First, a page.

Winnie's idyllic life with the Tucks is suddenly disrupted when the Tucks are discovered by a man wearing a yellow suit. The man reveals that he has been searching for an immortal family that was described by an apparently senile old woman - who turns out to be Miles' former wife. Discovering that Winnie has run away into the woods, he uses the information to obtain the Fosters' land claim to this part of the woods in exchange for Winnie's return. The man demands that the Tucks cover the location of the spring, but they instead assault him, with Mae dealing him a fatal blow to the head with the end of the gun Angus Tuck shot himself with just as the town constable arrived at the scene. They sentence Mae to death, but Winnie and the Tucks plan to rescue her by getting Mae and Angus out of the jailhouse. Since the Tucks wouldn't die when hung, people would find out their secret.


Winnie is reunited with her family and learns that Mae is in jail for murdering the man in the yellow suit and the plans are that they are to be hanged, ultimately revealing their secret. She helps them escape to another town. Jesse asks Winnie to run away with them, but she declines fearing that her family would persecute them all. Jesse gives Winnie a bottle of water to drink from the spring, vowing they will return to get her.


A few days later, Winnie finds a toad fleeing from a neighbor's dog. Instead of drinking the water herself, she decides to pour it onto the toad, deciding that there would be some more in the spring anyway. Many years pass before the Tuck family arrives to Winnie's. On their return, they learn that Winnie had chosen not to drink the water after all and died at the age of seventy-eight (1870-1948). As the Tucks are about to move on, a toad hops onto the road and nearly gets squished by a truck. Angus stops his carriage and waits for the toad to move; when it doesn't, he comments that the toad must have thought it would live forever.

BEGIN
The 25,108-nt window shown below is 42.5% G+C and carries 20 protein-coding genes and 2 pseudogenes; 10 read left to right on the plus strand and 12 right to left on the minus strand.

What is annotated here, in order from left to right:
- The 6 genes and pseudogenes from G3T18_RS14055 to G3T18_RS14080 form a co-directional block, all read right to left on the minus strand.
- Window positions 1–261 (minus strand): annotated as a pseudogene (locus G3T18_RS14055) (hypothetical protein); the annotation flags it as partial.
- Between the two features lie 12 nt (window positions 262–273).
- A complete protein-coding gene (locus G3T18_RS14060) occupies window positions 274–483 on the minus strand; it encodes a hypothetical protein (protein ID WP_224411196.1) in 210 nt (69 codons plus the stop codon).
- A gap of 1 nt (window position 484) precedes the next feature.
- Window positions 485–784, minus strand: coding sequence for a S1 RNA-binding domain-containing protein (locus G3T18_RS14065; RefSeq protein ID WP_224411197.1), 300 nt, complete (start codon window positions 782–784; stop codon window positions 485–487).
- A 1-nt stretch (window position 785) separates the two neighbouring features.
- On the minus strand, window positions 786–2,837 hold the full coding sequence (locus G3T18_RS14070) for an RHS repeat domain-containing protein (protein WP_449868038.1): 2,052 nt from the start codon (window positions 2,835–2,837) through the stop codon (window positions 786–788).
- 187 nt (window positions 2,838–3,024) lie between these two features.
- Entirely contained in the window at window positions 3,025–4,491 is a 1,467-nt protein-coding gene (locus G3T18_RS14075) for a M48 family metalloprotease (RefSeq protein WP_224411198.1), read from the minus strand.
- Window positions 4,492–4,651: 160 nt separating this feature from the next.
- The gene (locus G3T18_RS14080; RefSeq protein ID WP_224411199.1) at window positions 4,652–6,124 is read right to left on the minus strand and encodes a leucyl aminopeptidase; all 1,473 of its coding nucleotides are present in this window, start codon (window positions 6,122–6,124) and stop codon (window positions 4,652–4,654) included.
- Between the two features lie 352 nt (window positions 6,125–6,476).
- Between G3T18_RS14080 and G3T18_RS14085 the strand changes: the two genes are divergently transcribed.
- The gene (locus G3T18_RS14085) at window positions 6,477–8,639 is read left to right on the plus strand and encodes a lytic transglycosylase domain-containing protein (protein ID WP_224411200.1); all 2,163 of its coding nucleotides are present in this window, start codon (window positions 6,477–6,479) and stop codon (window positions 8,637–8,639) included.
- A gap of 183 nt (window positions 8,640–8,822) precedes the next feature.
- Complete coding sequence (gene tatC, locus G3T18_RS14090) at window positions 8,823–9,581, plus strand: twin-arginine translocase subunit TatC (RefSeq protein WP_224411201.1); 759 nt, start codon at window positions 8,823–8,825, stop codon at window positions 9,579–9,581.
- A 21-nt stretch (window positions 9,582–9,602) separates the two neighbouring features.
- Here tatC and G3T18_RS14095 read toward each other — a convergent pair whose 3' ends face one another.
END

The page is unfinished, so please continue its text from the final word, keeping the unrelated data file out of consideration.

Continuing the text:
Results from FactBites:
 
Tuck Everlasting Study Guide by Natalie Babbitt (80 words)
54 pages of summaries and analysis on Tuck Everlasting by Natalie Babbitt.
Read the rest of this Literature Guide with our Tuck Everlasting Access Pass.
Tuck Everlasting from BookRags and Gale's For Students Series.
Book Review - Tuck Everlasting (589 words)
Carmen: Tuck Everlasting by Natalie Babbitt is a book for anyone who thinks living forever might be a good idea.
At the spring she meets Jesse Tuck and quickly gets drawn into the unusual life he has with his brother and mother.
Tuck Everlasting asks readers to examine the idea of "forever" and think about the role of death in the cycle of life.
  More results at FactBites »